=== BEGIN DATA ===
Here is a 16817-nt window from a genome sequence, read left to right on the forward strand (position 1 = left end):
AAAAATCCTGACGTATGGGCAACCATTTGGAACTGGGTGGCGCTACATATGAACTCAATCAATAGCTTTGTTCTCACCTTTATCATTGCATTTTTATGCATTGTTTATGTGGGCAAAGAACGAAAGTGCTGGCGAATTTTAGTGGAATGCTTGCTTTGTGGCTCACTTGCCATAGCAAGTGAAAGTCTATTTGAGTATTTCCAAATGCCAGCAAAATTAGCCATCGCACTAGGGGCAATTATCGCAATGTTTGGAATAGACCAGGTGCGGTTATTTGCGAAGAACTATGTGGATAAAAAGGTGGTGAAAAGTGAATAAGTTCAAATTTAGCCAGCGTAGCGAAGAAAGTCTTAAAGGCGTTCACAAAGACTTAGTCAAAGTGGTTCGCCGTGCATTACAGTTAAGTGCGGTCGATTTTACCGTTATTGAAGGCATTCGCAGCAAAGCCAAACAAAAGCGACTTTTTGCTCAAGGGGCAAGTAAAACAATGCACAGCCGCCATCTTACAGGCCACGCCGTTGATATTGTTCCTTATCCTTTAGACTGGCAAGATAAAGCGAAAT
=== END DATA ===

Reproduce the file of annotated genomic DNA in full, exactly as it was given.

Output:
Here is a 16817-nt window from a genome sequence, read left to right on the forward strand (position 1 = left end):
AAAAATCCTGACGTATGGGCAACCATTTGGAACTGGGTGGCGCTACATATGAACTCAATCAATAGCTTTGTTCTCACCTTTATCATTGCATTTTTATGCATTGTTTATGTGGGCAAAGAACGAAAGTGCTGGCGAATTTTAGTGGAATGCTTGCTTTGTGGCTCACTTGCCATAGCAAGTGAAAGTCTATTTGAGTATTTCCAAATGCCAGCAAAATTAGCCATCGCACTAGGGGCAATTATCGCAATGTTTGGAATAGACCAGGTGCGGTTATTTGCGAAGAACTATGTGGATAAAAAGGTGGTGAAAAGTGAATAAGTTCAAATTTAGCCAGCGTAGCGAAGAAAGTCTTAAAGGCGTTCACAAAGACTTAGTCAAAGTGGTTCGCCGTGCATTACAGTTAAGTGCGGTCGATTTTACCGTTATTGAAGGCATTCGCAGCAAAGCCAAACAAAAGCGACTTTTTGCTCAAGGGGCAAGTAAAACAATGCACAGCCGCCATCTTACAGGCCACGCCGTTGATATTGTTCCTTATCCTTTAGACTGGCAAGATAAAGCGAAAT